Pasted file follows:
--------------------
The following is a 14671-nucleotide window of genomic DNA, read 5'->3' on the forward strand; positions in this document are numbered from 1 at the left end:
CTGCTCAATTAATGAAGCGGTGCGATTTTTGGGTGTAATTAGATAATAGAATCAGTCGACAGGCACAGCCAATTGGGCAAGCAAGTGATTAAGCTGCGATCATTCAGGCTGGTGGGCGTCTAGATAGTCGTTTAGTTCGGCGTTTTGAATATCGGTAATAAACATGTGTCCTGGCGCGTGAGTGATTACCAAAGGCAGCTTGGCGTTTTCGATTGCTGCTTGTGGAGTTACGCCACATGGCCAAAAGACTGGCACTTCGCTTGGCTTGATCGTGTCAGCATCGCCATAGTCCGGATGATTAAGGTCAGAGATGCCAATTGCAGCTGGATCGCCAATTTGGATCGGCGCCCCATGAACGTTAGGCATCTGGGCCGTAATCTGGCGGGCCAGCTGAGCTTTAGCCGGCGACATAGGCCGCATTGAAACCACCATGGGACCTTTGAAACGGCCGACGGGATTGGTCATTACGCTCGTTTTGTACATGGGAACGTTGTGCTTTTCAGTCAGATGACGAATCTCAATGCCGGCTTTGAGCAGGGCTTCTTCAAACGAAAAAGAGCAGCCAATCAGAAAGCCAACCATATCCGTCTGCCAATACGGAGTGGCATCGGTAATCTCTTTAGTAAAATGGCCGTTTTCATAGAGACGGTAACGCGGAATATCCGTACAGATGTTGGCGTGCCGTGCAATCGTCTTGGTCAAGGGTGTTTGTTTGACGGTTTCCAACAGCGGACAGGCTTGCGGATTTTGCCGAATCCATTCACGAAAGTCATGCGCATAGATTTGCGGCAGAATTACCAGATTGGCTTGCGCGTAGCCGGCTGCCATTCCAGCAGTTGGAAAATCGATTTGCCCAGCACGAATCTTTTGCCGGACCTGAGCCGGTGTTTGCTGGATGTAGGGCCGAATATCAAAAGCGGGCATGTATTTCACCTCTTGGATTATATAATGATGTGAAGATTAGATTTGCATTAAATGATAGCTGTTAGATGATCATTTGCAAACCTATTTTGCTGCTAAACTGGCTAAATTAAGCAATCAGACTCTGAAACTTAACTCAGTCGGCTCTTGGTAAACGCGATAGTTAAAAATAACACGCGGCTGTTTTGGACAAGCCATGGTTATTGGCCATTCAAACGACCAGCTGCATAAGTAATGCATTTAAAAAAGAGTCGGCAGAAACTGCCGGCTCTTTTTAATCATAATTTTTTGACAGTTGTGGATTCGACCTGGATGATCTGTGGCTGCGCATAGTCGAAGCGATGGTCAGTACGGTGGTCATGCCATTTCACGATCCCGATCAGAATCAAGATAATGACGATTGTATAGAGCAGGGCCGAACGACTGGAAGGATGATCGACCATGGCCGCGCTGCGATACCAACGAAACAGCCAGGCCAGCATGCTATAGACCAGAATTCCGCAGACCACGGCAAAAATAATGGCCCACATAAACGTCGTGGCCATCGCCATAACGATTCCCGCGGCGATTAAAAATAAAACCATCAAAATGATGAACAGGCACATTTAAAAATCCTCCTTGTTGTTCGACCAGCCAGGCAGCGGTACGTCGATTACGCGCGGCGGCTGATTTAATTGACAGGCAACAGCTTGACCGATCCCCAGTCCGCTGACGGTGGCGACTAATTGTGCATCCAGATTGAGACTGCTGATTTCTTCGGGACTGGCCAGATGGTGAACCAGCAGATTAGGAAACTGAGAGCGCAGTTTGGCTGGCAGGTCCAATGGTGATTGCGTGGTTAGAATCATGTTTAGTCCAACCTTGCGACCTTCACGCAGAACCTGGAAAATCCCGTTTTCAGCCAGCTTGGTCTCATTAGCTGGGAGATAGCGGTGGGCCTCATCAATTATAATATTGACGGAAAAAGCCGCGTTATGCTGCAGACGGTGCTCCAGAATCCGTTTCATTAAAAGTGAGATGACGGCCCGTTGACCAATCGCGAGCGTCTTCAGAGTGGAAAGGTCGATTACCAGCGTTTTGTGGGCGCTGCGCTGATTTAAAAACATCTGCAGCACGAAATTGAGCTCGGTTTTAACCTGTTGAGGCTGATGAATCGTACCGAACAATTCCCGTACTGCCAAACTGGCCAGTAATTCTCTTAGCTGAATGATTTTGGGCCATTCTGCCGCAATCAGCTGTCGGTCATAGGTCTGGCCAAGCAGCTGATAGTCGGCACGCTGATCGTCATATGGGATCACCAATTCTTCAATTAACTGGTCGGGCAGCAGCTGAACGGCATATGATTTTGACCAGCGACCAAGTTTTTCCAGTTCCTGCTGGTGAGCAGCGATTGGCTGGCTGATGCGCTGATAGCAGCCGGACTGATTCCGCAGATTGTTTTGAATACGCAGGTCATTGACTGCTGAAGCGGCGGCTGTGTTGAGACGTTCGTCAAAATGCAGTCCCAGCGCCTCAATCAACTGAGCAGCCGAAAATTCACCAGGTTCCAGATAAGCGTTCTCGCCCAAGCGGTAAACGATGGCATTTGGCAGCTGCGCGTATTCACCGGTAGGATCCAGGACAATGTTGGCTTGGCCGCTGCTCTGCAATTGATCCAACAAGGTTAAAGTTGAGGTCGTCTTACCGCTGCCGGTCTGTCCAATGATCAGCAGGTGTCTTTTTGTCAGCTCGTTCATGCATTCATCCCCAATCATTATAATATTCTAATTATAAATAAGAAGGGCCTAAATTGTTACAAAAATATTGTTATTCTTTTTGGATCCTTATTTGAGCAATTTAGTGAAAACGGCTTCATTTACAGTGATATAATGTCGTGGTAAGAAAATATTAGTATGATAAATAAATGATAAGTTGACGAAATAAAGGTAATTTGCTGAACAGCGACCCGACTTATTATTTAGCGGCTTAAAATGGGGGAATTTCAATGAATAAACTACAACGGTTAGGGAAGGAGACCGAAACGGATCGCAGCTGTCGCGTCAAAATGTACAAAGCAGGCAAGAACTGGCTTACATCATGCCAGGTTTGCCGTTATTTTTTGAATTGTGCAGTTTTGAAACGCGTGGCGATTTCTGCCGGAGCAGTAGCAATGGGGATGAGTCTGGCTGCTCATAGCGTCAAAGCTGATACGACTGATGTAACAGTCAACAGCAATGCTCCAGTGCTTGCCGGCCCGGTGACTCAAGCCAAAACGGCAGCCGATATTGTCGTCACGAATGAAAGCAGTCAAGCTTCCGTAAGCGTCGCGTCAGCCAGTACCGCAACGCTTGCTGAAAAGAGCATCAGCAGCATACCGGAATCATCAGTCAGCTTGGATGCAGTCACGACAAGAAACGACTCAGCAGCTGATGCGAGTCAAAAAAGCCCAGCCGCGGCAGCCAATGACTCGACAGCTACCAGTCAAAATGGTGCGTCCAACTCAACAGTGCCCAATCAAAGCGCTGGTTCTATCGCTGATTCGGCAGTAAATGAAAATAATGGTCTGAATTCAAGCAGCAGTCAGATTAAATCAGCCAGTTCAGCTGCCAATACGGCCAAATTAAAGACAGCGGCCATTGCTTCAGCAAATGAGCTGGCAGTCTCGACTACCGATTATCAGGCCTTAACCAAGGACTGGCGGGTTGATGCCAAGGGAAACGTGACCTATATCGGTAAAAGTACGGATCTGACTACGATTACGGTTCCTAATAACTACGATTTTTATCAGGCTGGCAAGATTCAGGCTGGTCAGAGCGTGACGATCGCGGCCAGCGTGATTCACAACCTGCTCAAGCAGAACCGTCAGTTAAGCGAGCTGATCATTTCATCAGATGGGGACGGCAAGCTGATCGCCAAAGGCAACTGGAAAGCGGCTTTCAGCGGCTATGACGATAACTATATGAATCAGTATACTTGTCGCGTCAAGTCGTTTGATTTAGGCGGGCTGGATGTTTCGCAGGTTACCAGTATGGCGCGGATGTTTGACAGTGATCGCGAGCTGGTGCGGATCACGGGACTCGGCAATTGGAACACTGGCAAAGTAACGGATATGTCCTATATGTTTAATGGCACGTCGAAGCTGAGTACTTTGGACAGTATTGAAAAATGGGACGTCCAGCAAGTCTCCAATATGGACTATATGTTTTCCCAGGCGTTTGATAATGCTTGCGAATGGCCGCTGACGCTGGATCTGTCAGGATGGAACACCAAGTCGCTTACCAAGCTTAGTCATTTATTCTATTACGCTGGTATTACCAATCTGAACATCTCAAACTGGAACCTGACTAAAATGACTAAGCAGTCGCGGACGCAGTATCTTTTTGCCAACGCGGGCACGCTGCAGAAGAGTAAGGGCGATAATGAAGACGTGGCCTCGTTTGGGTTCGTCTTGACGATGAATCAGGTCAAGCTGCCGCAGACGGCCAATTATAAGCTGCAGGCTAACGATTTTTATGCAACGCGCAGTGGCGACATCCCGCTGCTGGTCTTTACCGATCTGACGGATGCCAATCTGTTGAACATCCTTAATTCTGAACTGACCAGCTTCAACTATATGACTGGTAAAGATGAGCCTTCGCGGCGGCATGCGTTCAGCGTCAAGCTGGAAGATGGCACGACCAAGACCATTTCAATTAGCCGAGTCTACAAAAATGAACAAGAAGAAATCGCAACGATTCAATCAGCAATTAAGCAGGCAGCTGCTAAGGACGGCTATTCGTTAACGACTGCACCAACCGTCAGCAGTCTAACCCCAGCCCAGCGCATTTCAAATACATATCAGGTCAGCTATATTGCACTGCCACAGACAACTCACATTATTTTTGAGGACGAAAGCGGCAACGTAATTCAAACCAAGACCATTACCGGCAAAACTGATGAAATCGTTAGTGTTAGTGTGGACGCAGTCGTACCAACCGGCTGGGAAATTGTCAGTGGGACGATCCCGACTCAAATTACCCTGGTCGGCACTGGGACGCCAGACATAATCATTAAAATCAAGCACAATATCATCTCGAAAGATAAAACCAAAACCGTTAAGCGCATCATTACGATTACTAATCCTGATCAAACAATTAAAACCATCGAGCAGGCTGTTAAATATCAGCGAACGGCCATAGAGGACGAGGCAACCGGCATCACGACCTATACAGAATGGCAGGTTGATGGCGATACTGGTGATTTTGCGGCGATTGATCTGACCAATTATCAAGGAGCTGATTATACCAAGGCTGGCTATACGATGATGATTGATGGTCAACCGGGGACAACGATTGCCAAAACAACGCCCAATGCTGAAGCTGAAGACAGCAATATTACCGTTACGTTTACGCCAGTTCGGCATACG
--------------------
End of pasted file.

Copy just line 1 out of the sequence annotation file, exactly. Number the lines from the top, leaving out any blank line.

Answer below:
The following is a 14671-nucleotide window of genomic DNA, read 5'->3' on the forward strand; positions in this document are numbered from 1 at the left end: